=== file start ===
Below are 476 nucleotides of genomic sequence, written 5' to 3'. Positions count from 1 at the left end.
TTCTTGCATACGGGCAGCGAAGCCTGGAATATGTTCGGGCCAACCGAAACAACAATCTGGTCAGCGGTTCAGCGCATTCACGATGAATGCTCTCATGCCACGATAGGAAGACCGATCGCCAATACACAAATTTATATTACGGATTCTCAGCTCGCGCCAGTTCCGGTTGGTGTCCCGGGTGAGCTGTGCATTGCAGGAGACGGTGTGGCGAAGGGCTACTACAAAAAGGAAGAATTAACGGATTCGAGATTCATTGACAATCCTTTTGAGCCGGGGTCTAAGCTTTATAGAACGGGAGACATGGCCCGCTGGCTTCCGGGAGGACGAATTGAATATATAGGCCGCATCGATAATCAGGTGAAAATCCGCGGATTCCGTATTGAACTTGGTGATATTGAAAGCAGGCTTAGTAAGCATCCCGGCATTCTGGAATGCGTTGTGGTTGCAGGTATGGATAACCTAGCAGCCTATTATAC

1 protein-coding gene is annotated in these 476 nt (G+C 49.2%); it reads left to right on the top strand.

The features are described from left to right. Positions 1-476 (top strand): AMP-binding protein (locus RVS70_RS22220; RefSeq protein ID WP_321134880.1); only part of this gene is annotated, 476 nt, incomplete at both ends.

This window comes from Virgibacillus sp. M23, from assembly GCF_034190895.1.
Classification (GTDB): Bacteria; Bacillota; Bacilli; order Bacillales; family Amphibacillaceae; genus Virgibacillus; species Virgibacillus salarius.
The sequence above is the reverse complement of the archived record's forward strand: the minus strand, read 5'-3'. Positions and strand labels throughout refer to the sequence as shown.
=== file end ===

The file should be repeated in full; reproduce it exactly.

Below are 476 nucleotides of genomic sequence, written 5' to 3'. Positions count from 1 at the left end.
TTCTTGCATACGGGCAGCGAAGCCTGGAATATGTTCGGGCCAACCGAAACAACAATCTGGTCAGCGGTTCAGCGCATTCACGATGAATGCTCTCATGCCACGATAGGAAGACCGATCGCCAATACACAAATTTATATTACGGATTCTCAGCTCGCGCCAGTTCCGGTTGGTGTCCCGGGTGAGCTGTGCATTGCAGGAGACGGTGTGGCGAAGGGCTACTACAAAAAGGAAGAATTAACGGATTCGAGATTCATTGACAATCCTTTTGAGCCGGGGTCTAAGCTTTATAGAACGGGAGACATGGCCCGCTGGCTTCCGGGAGGACGAATTGAATATATAGGCCGCATCGATAATCAGGTGAAAATCCGCGGATTCCGTATTGAACTTGGTGATATTGAAAGCAGGCTTAGTAAGCATCCCGGCATTCTGGAATGCGTTGTGGTTGCAGGTATGGATAACCTAGCAGCCTATTATAC

1 protein-coding gene is annotated in these 476 nt (G+C 49.2%); it reads left to right on the top strand.

The features are described from left to right. Positions 1-476 (top strand): AMP-binding protein (locus RVS70_RS22220; RefSeq protein ID WP_321134880.1); only part of this gene is annotated, 476 nt, incomplete at both ends.

This window comes from Virgibacillus sp. M23, from assembly GCF_034190895.1.
Classification (GTDB): Bacteria; Bacillota; Bacilli; order Bacillales; family Amphibacillaceae; genus Virgibacillus; species Virgibacillus salarius.
The sequence above is the reverse complement of the archived record's forward strand: the minus strand, read 5'-3'. Positions and strand labels throughout refer to the sequence as shown.